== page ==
From Hello World to Real World - Part 4/6

From EDM2
Jump to: navigation, search

Written by Alger Pike

Part 1

Part 2

Part 3

Part 4

Part 5

Part 6

Writing a Device Driver for your own Data Acquisition Card

Introduction

In my first series of articles, we examined the functionality of an OS/2 device driver. We examined the driver hello.sys, and used it to look at how an OS/2 device driver works. We extended the basic driver by adding an IOCTL call which would beep at a frequency corresponding to the data we sent it. We are now at the point, where we can start writing our own driver for our own device. I will go through how to write a device driver for a data acquisition card. There are a few issues involved with writing a Data Acquisition (DA) Device driver which are important: 1) Allowing only one application to use the device, 2) Speed of the input/output (I/O) and, 3) maximizing performance where possible by using interrupts.

For a Data Acquisition card, it is important to limit the number of applications that can open the driver to one. In a DOS world, this is easy to do; you run your application and use the device. In DOS, other processes which might want to use the device cannot be run at the same time. As we all know, in an OS/2 world the situation is quite different; many applications can be running at the same time and make requests for the same resources. Imagine running two instances of your DA application both trying to take a scan; disaster could result. By the same token, you may want to take data with one instance of the program, and do data analysis with another. To meet both of these goals, other applications must be denied access to the device, when it is in use. The device driver can easily be made to handle this. In this way other applications can run but not use the device's services. This will be the subject of part I.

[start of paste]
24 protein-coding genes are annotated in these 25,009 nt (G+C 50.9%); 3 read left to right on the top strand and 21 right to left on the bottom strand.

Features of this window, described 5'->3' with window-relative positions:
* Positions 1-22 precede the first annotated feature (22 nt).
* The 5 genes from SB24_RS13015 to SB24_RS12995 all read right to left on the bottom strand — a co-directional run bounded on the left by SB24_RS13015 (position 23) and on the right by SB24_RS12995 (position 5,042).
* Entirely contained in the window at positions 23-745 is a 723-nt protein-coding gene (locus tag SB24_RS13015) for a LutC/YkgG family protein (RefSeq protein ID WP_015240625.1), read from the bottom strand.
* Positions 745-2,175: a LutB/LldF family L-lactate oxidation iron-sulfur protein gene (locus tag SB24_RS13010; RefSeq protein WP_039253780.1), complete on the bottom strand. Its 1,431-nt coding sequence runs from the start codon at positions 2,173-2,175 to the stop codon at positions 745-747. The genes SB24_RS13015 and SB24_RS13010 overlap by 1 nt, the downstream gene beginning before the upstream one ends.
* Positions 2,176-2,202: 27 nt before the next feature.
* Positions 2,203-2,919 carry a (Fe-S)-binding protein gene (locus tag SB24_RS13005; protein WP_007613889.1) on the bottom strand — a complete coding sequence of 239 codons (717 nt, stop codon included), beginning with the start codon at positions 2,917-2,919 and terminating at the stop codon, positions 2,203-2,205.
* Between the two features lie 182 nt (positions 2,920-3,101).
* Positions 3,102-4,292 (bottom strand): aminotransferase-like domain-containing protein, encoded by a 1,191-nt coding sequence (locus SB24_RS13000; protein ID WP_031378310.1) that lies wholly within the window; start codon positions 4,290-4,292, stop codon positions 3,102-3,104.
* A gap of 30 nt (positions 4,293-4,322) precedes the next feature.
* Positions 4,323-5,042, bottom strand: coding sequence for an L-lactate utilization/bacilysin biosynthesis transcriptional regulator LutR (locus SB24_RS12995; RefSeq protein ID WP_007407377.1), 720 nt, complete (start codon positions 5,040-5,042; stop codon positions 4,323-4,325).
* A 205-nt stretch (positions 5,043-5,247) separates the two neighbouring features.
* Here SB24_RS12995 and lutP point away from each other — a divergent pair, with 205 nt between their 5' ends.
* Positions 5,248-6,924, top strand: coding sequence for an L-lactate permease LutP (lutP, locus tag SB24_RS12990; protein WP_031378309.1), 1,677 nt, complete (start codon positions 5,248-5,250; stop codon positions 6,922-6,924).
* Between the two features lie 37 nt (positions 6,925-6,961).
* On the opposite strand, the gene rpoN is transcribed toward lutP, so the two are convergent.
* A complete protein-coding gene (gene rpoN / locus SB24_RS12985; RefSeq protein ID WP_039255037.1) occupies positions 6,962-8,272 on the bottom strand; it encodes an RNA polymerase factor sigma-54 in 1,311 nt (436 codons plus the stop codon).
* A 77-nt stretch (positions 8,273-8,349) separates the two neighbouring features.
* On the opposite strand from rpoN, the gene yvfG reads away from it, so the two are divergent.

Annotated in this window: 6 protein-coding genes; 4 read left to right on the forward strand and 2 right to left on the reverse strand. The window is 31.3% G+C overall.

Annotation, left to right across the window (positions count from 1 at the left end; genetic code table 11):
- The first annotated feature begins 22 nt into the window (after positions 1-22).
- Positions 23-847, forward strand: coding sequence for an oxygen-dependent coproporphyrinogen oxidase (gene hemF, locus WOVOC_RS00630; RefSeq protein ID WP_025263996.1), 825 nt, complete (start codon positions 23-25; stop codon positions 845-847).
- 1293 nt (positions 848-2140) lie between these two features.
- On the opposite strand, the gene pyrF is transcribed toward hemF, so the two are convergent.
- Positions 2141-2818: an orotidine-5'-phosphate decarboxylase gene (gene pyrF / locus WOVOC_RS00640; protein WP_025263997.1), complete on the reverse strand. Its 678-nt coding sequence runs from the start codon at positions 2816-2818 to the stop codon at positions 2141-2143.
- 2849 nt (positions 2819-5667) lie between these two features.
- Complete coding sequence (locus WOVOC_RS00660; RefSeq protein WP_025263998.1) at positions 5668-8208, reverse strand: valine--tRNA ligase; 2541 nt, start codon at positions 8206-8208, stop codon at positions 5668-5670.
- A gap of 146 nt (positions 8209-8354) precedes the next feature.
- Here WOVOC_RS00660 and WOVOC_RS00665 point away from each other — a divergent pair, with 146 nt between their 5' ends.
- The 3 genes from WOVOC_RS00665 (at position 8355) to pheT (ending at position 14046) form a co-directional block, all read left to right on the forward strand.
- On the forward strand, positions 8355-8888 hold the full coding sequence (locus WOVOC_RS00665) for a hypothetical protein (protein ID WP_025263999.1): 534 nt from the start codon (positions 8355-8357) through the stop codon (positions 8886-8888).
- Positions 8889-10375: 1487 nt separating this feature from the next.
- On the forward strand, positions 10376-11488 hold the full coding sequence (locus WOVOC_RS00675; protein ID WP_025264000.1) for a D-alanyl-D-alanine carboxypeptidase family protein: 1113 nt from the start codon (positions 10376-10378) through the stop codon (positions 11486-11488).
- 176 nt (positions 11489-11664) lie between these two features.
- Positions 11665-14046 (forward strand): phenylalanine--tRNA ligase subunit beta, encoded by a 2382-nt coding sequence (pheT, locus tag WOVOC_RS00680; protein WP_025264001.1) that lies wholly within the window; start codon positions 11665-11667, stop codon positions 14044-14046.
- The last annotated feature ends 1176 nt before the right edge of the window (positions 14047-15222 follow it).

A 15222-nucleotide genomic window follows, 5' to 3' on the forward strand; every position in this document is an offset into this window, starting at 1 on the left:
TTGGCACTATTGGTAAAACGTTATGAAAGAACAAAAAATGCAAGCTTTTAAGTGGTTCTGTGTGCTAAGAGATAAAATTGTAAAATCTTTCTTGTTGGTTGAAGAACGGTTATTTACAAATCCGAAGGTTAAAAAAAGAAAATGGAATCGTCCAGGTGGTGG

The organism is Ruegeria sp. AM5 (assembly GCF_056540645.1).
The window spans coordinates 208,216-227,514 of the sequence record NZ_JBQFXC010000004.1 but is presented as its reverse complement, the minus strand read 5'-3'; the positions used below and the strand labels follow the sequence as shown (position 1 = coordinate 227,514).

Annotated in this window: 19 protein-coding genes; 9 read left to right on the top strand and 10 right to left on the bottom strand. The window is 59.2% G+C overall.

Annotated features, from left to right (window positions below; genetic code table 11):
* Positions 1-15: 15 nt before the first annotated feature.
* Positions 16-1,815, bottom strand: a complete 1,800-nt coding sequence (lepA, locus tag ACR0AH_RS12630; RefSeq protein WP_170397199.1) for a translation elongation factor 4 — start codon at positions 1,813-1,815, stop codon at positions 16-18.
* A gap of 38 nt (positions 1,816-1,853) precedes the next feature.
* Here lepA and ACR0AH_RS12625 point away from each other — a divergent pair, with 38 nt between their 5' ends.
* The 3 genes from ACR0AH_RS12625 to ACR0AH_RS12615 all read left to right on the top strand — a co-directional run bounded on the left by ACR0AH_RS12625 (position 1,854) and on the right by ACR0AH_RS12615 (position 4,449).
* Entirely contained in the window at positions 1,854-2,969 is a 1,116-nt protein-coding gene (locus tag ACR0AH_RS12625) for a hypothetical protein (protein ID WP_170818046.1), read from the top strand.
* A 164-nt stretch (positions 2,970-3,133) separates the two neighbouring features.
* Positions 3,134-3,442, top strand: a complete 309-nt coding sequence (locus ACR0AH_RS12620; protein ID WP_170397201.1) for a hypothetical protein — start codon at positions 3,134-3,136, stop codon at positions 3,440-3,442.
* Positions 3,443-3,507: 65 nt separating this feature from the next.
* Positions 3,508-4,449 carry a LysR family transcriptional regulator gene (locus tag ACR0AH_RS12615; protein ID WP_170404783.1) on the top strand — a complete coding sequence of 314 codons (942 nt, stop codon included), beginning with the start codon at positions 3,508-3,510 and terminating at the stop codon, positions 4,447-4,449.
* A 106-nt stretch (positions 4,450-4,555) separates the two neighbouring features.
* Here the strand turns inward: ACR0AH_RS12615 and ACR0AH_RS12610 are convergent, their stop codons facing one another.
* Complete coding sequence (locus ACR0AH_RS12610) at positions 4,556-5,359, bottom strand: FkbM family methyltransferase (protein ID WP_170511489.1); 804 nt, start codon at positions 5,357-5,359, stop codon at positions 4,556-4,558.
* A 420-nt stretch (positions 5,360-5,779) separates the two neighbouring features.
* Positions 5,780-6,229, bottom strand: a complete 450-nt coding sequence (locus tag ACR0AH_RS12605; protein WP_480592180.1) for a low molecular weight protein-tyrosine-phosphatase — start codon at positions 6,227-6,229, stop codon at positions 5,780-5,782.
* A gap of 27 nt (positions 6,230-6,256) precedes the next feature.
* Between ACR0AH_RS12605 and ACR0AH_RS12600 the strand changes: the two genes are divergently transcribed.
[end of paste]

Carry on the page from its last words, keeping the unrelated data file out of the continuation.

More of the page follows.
When our driver is in use by the application, we want the requests to be made fast. By design, Data Acquisition cards are not complex devices; they are straightforward to program. Many times, a single in or out instruction is all that is required to complete a useful operation, a single line of code. You might then ask , Why can't I write an input output privilege level (IOPL) 16-bit dll, or use TESTCFG$ and do the same thing? Well, you can but these two methods are slow and not well suited for real-time high frequency data collection. When set up properly, I/O is much faster from a ring 0 16-bit segment than from a ring 2 IOPL 16-bit segment. And like IOPL, TESTCFG$, although ring 0 code, goes through many thunking and parameter checking routines; this is very slow. Part II will detail a way to directly call the in/out instruction without incurring any of this overhead. You might say the difference does not matter, but I put two versions of the same program to the test. Both programs performed one million I/O instructions to the same I/O port. One version used TESTCFG$ and one AD3110$. My driver, AD3110$, had TESTCFG$ beat hands down.